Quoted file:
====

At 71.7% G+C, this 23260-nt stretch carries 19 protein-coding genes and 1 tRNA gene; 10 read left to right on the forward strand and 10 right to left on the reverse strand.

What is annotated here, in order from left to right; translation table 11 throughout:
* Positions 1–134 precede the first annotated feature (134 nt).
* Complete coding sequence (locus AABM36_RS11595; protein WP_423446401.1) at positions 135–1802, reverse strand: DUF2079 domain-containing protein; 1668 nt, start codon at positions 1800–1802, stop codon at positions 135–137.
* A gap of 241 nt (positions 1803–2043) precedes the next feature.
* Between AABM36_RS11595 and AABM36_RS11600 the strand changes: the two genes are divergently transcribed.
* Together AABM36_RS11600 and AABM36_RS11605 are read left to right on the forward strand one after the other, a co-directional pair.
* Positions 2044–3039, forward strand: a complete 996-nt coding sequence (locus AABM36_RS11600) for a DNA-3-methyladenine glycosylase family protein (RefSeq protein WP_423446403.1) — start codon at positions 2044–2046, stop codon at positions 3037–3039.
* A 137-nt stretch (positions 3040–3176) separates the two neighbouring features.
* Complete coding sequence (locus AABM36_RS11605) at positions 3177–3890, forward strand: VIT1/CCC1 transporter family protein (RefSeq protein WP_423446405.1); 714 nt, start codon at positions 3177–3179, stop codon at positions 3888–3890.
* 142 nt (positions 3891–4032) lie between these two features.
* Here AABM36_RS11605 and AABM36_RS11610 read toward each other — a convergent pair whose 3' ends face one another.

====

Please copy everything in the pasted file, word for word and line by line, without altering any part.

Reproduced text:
At 71.7% G+C, this 23260-nt stretch carries 19 protein-coding genes and 1 tRNA gene; 10 read left to right on the forward strand and 10 right to left on the reverse strand.

What is annotated here, in order from left to right; translation table 11 throughout:
* Positions 1–134 precede the first annotated feature (134 nt).
* Complete coding sequence (locus AABM36_RS11595; protein WP_423446401.1) at positions 135–1802, reverse strand: DUF2079 domain-containing protein; 1668 nt, start codon at positions 1800–1802, stop codon at positions 135–137.
* A gap of 241 nt (positions 1803–2043) precedes the next feature.
* Between AABM36_RS11595 and AABM36_RS11600 the strand changes: the two genes are divergently transcribed.
* Together AABM36_RS11600 and AABM36_RS11605 are read left to right on the forward strand one after the other, a co-directional pair.
* Positions 2044–3039, forward strand: a complete 996-nt coding sequence (locus AABM36_RS11600) for a DNA-3-methyladenine glycosylase family protein (RefSeq protein WP_423446403.1) — start codon at positions 2044–2046, stop codon at positions 3037–3039.
* A 137-nt stretch (positions 3040–3176) separates the two neighbouring features.
* Complete coding sequence (locus AABM36_RS11605) at positions 3177–3890, forward strand: VIT1/CCC1 transporter family protein (RefSeq protein WP_423446405.1); 714 nt, start codon at positions 3177–3179, stop codon at positions 3888–3890.
* 142 nt (positions 3891–4032) lie between these two features.
* Here AABM36_RS11605 and AABM36_RS11610 read toward each other — a convergent pair whose 3' ends face one another.